Climate Change Advocates Use Olympics to Advance Agenda
Most people will be tuning into the Winter Olympics to watch the drama of the ice skating competition or the thrills of the luge. But some climate change believers are hoping the international competition will help advance their cause.
And although it is difficult for meteorologists to predict the weather even one week out, some scientists are using models they say can forecast the climate at the end of the 21st century.
“It’s no surprise for climate researchers that training for the Winter Olympics, and the games themselves, have run into trouble,” Yale Climate Connections reported on its website. “For sports contests that rely on snow and ice, a warmer global climate is no friend.”
The Yale article was inspired by a study released just ahead of the games opening this week in Pyeong Chang, South Korea by the University of Waterloo in Ontario, Canada.
“The study, featuring researchers from Canada, Austria and China, found that if global emissions of greenhouse gases are not dramatically reduced, only eight of the 21 cities that have previously hosted the Winter Olympics will be cold enough to reliably host the Games by the end of this century,” the Waterloo News reported.
“The world of winter sports is changing as the global climate continues to warm and elite winter athletes are witnessing the impacts of climate change at competition and summer training locations,” Daniel Scott, a professor of geography and environmental management at Waterloo, told the school’s media outlet.
“The climate in many traditional winter sports regions isn’t what it used to be, and fewer and fewer places will be able to host the Olympic Winter Games as global warming accelerates,” Scott said, adding that there is only so much that can be done to save the games from this climate change-induced fate.
“There are limits to what current weather risk management strategies can achieve,” Scott said, citing scientists’ prediction that the last Winter Olympics in 2014 in Sochi, Russia would have to cancel practices ahead of the games.
The Waterloo News reported:
If greenhouse gas emission reduction pledges to the Paris Climate Agreement are successfully achieved, only 12 of the 21 sites that have previously hosted Winter Olympics could still host the Games in the future. Previous hosts such as Squaw Valley in the U.S., Vancouver, Canada and Sochi in Russia would fall off the list.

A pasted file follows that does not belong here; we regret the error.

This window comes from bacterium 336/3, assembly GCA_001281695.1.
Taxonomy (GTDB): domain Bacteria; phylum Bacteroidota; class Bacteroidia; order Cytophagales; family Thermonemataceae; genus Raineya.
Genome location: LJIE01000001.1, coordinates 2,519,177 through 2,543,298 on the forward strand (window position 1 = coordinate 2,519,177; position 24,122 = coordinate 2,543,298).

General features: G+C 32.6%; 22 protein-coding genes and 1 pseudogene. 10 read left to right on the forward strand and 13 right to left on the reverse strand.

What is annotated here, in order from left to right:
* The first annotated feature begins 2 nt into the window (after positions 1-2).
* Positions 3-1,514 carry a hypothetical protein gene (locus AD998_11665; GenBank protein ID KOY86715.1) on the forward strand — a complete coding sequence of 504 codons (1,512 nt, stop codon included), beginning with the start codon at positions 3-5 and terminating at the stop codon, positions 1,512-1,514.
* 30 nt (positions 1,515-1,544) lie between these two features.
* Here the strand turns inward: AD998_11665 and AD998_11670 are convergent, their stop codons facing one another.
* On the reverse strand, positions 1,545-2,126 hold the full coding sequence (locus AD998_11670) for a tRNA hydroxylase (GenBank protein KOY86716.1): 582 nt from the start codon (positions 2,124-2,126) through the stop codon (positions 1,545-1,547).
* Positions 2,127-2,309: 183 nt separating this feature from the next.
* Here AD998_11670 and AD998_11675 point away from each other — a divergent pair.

Yale Climate Connections reported that climate change advocates met on the sidelines of the Olympics to discuss the challenges facing the games.
“At this year’s games, on February 7 and 8, scientists and educators are to meet for the first PyeongChang Forum on the Earth and its Citizens to discuss climate change and other environmental topics,” Yale reported. “Organizers hope the new event will create a valuable ongoing forum to discuss the globe’s environmental challenges and prospects for increased environmental sustainability.”
Yale also reported on other efforts to promote climate change as a threat to winter sports:
Protect Our Winters, an advocacy group based in Boulder, Colorado, and founded by snowboarder Jeremy Jones, works to raise awareness about the impact of climate change on winter sports and recreation. The group isn’t involved in any particular awareness campaign tied to this year’s Olympic Games, but it should be obvious to spectators that the warm weather is posing problems, says Lindsay Bourgoine, POW’s manager of advocacy and campaigns, in an interview with Yale Climate Connections.
“For me, it’s an ideal opportunity to really connect with a broader spectrum of people, and to bring them into the fold to think about the consequences in their own lifetimes and how they can take positive action,” Bourgoine said.
“Protect our Winters has advocated for carbon pricing policies around the country, and it’s brought professional winter athletes to meet with lawmakers in Washington, DC,” Yale reported.
The Waterloo News reported that cities might best think ahead if they want to host the winter games in the future.
“Climate change alters the geography of the Winter Olympic Games,” Robert Steiger of the University of Innsbruck in Austria, said. “The International Olympic Committee will have increasingly difficult decisions about where to award the Games, and for some regions interested in hosting a future Winter Olympics, the time to bid for the games might need to be sooner than later.”